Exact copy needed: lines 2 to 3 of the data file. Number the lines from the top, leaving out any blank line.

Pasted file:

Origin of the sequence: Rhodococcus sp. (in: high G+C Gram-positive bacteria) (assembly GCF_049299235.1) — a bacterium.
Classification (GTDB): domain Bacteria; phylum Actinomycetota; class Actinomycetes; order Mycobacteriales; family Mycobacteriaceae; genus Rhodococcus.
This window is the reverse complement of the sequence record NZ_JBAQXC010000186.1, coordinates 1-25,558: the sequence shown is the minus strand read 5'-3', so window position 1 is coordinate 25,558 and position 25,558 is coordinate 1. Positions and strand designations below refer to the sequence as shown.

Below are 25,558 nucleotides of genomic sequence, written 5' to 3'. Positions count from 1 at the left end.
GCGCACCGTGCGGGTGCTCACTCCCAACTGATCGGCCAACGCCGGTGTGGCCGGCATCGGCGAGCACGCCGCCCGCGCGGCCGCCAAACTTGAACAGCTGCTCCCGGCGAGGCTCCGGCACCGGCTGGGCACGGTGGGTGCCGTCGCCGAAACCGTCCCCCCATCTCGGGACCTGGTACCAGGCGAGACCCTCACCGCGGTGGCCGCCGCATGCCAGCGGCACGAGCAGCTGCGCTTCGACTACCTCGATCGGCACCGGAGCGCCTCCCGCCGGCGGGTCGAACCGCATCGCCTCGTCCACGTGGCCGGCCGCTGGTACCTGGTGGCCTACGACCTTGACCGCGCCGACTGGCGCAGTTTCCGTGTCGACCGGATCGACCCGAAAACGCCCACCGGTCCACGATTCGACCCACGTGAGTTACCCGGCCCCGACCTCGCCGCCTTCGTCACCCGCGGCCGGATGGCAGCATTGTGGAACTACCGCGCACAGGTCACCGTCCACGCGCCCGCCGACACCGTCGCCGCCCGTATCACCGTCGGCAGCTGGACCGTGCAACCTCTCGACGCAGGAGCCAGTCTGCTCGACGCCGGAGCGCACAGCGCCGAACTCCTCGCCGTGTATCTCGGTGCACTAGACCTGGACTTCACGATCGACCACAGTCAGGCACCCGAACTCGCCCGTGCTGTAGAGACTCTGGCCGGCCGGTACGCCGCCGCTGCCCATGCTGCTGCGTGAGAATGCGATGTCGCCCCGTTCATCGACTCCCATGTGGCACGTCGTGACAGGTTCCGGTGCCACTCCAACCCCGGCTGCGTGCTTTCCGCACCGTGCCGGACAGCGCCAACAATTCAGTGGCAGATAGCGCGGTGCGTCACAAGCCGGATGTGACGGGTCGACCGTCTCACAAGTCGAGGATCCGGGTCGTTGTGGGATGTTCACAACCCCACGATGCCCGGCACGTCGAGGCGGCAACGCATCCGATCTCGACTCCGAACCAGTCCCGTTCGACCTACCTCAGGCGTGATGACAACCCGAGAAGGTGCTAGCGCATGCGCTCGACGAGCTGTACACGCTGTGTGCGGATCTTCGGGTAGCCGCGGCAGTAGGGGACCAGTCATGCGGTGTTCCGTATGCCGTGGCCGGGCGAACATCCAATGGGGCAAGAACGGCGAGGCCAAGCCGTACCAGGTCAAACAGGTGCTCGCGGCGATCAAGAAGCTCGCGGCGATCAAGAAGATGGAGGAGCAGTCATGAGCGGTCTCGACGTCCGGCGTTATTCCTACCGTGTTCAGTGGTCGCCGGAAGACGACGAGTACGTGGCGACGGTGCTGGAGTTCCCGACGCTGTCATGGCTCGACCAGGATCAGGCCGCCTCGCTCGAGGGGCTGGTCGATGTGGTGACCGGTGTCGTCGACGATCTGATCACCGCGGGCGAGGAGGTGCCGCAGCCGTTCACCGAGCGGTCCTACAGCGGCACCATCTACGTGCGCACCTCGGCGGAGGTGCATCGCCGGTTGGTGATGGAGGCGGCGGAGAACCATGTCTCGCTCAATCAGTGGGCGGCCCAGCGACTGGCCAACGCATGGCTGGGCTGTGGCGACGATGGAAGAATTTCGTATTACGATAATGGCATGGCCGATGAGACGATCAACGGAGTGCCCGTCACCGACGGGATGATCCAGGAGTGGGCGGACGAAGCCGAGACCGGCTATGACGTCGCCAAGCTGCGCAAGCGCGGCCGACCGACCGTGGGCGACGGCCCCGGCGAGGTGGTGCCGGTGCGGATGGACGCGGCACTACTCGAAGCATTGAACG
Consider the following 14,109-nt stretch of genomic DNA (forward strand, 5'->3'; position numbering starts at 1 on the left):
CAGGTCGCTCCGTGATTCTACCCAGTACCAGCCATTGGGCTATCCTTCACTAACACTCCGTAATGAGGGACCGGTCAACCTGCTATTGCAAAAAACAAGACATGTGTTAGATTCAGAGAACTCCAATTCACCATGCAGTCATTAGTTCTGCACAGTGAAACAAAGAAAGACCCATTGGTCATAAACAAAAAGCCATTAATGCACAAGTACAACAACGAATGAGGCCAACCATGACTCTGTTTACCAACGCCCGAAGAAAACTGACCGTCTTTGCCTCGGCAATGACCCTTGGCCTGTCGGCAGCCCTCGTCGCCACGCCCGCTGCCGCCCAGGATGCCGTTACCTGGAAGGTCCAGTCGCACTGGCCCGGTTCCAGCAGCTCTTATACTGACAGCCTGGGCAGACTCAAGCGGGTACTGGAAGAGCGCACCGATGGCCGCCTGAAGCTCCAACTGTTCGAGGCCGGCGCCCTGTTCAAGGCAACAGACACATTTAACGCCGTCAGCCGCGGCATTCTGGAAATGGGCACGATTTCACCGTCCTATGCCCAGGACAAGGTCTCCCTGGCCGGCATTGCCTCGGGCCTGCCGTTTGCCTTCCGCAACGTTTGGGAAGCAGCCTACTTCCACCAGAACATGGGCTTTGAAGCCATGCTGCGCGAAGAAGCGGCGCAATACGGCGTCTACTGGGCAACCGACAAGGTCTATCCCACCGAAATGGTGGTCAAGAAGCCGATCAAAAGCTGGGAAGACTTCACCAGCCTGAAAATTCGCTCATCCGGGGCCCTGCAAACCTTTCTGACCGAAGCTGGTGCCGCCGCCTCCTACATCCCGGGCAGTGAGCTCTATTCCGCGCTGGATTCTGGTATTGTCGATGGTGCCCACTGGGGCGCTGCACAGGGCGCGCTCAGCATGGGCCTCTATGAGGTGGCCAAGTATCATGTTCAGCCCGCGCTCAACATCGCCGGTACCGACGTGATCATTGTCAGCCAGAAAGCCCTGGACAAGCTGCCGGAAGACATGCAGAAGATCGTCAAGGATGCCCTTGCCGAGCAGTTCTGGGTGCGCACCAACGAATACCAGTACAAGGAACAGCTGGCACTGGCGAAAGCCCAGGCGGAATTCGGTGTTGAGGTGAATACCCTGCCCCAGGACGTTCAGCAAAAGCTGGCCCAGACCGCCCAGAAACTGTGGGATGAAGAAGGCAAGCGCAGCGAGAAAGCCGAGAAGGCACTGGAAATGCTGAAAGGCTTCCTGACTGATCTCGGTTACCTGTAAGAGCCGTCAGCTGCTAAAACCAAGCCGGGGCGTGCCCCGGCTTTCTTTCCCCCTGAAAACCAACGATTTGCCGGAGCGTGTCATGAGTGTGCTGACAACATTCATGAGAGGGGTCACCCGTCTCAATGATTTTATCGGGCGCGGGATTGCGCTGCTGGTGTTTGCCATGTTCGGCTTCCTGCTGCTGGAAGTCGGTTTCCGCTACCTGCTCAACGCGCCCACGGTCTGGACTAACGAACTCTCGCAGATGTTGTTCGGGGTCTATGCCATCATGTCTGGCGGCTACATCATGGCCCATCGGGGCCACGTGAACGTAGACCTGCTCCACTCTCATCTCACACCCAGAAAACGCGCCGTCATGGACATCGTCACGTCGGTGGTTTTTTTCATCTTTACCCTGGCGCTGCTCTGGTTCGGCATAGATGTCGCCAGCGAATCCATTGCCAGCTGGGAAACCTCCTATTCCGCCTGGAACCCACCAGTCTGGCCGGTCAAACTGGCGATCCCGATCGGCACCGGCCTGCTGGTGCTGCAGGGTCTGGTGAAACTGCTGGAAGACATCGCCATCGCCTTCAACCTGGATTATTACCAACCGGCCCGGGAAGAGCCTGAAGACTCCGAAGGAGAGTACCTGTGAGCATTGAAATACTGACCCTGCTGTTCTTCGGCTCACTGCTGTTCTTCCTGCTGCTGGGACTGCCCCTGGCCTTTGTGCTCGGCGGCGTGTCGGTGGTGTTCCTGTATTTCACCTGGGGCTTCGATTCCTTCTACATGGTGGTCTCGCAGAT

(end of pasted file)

Classification (GTDB): domain Bacteria; phylum Actinomycetota; class Actinomycetes; order Mycobacteriales; family Mycobacteriaceae; genus Rhodococcus.
This window is the reverse complement of the sequence record NZ_JBAQXC010000186.1, coordinates 1-25,558: the sequence shown is the minus strand read 5'-3', so window position 1 is coordinate 25,558 and position 25,558 is coordinate 1. Positions and strand designations below refer to the sequence as shown.